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ClassicsOnline Home » MAXWELL DAVIES, P.: Strathclyde Concertos Nos. 3 and 4 (R. Cook, Franks, Morrison, Scottish Chamber Orchestra, Maxwell Davies)
Sir Peter Maxwell Davies’ Strathclyde Concertos, all premièred by the Scottish Chamber Orchestra, are among his most significant contributions to the concerto genre. Concerto No 3 for Horn and Trumpet marks a turning point in the cycle of ten concertos by employing multiple soloists, and stands in the lineage of works by Haydn, Mozart and Bach’s Brandenburg Concertos. Concerto No 4 explores the clarinet’s lyrical Mozartian heritage, alongside subtle percussive effects and agile virtuosity.
BBC Music Magazine
By David Denton
Peter Maxwell Davies (b. 1934)
Strathclyde Concertos Nos 3 and 4
Solo instruments have enjoyed a significant place in Peter Maxwell Davies’ output ever since the concise yet demanding Trumpet Sonata (1955) that was his first published work. The concerto as a genre has been a later preoccupation, but one that the composer pursued intensively following the successful launch of what became his First Violin Concerto (1985). Since then there have been solo concertos for the trumpet (1987), piccolo (1996) [both on Naxos 8.572363], piano (1997) [8.572357], horn (1999) and a second one for the violin (2009). However, Davies’ most imposing contribution is likely to remain his cycle of 10 Strathclyde Concertos, commissioned by Strathclyde Regional Council and the Scottish Chamber Orchestra, which latter undertook all of the premières. Composed between 1987 and 1996, this extensive series takes in six solo concertos for oboe, cello [8.573017], clarinet, flute, double bass and bassoon; two double concertos for horn and trumpet, and for violin and viola; a concerto for woodwind sextet; and concludes with a concerto for orchestra. As he also was to do a decade later with his cycle of 10 Naxos Quartets [8.505225], Davies explained at the time that embarking on such a project enabled him to make the most of his on-going relationship with the musicians both individually and collectively: much in the way that Haydn wrote for specific players, and combinations thereof, during his years at the Esterházy court.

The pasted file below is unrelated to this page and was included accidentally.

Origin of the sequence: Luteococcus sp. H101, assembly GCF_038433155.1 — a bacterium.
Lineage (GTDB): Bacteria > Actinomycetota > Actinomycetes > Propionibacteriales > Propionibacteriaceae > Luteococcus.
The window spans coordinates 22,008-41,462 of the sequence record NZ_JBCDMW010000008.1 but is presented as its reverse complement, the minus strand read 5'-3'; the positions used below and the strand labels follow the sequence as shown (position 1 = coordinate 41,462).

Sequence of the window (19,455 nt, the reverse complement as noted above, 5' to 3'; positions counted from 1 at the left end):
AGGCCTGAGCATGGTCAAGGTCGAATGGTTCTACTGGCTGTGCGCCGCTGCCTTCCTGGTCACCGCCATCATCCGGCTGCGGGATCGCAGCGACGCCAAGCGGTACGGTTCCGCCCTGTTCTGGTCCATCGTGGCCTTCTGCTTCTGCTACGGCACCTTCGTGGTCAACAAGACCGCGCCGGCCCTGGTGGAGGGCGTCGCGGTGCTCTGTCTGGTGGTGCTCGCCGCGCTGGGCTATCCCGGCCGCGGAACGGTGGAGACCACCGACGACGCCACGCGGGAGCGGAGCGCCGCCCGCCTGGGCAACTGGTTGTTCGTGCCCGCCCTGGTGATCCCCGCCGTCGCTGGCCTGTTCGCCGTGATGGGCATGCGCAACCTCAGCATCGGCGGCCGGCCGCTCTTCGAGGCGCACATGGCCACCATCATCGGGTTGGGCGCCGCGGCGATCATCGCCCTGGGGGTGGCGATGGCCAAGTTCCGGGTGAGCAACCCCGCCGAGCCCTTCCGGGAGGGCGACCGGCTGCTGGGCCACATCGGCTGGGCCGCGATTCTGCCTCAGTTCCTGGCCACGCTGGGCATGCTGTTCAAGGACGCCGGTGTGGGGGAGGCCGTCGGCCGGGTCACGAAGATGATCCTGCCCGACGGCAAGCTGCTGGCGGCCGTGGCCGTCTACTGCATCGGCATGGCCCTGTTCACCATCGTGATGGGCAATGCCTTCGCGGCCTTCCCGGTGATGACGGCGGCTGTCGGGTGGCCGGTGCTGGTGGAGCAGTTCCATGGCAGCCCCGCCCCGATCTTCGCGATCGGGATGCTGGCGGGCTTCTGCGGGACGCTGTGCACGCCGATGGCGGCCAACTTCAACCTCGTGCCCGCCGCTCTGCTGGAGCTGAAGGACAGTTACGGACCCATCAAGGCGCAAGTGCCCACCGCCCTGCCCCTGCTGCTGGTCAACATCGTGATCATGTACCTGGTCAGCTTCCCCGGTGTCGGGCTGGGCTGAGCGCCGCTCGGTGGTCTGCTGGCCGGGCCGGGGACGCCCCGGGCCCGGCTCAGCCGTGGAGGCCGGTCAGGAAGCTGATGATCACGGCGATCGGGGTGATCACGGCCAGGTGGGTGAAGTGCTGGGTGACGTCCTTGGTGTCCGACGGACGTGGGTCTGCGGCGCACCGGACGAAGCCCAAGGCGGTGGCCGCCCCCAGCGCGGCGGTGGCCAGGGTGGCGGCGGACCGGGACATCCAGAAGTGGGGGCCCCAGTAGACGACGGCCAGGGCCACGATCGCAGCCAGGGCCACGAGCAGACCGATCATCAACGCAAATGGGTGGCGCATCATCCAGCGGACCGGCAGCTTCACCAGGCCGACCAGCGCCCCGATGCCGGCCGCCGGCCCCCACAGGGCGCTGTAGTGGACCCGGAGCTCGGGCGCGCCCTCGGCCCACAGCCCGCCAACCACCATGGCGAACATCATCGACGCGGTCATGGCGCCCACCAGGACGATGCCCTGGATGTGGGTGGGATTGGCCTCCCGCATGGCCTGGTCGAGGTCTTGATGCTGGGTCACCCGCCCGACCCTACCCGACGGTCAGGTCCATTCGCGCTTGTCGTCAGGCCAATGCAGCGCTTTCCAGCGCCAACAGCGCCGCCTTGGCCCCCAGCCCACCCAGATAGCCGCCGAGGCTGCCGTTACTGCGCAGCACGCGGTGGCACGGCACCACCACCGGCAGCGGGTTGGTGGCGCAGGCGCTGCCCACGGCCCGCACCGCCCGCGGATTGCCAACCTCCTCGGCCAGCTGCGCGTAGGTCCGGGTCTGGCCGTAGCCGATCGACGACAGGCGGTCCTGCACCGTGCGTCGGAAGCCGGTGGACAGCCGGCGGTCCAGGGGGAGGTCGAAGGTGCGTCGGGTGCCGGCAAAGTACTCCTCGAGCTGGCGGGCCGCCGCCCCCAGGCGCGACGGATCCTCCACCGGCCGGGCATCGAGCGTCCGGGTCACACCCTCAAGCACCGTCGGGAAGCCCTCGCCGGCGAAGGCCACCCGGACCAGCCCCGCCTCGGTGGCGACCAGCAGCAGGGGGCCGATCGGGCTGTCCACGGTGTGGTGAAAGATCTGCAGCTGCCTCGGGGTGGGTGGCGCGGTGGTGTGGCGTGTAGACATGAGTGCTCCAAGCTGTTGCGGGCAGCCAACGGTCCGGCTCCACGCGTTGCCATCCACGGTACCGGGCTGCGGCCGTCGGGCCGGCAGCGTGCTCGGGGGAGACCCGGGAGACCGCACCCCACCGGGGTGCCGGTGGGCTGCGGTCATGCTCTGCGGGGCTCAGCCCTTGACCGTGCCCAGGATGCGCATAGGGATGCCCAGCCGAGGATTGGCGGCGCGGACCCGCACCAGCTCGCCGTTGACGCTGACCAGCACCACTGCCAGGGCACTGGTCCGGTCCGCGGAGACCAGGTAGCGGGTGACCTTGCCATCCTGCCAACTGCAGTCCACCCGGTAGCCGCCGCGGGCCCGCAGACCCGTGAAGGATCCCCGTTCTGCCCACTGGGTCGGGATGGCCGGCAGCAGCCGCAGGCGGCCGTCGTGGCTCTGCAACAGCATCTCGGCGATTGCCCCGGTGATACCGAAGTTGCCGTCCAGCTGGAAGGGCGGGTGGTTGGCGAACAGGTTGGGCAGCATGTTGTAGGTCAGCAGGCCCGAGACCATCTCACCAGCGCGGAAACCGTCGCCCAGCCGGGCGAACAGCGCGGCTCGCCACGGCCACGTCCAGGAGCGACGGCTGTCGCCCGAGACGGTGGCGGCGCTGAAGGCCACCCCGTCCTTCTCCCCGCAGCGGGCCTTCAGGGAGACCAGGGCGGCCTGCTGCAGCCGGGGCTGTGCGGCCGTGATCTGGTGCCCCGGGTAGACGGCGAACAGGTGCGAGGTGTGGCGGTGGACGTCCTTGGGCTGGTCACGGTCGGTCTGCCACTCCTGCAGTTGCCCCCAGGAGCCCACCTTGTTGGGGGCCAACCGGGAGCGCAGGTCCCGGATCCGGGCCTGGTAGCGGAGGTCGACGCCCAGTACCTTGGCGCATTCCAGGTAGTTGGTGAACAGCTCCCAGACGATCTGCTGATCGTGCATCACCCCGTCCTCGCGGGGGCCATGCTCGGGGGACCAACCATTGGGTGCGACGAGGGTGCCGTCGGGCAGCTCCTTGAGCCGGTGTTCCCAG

The Third Strathclyde Concerto was written in 1989, and first performed in Glasgow’s City Halls on 19 January 1990 by the horn player Robert Cook and trumpeter Peter Franks (to both of whom the work is dedicated), with the composer conducting the Scottish Chamber Orchestra. Although preceded in this series by concertos for oboe and cello, the present work is more influenced by Davies’ Fourth Symphony [8.572351] (also written for the Scottish Chamber Orchestra), with its frequently intricate writing for groups of wind instruments, while the influence of the Sinfonia Concertantes for wind by Haydn and Mozart is also a background presence. As with the first two concertos in the series, the instrumentation is for a nominally Classical orchestra of double woodwind, timpani and strings; though the former is expanded in terms of its lower compass through the inclusion of alto flute, cor anglais, bass clarinet and contrabassoon—thereby affording the orchestral textures a richness and intricacy such as places the solo instruments in pointed and increasingly stark relief.
The first movement opens with a brusque pizzicato chord, followed up by woodwind and strings before the trumpet and horn make forceful entries, then engage in a dialogue of simmering intensity against often dense woodwind harmonies. A brief climax is cut short, while strings and woodwind continue in a more subdued manner prior to the soloists’ stealthy re-emergence. They are heard briefly over timpani, then stride forward incisively before being waylaid by upper strings and flutes—which instruments provide a gradually accelerating transition into the second movement. This initially unfolds at an animated pace with the soloists trading excited exchanges while woodwind pursue a constantly changing melodic line which duly passes to strings—the horn presently appearing over pizzicato strings and lower woodwind, with the trumpet engaging in a more heated dialogue with strings and timpani. Spectral upper strings maintain the momentum, before the soloists (horn initially muted) take the music onwards to a forceful culmination which is summarily cut short by timpani.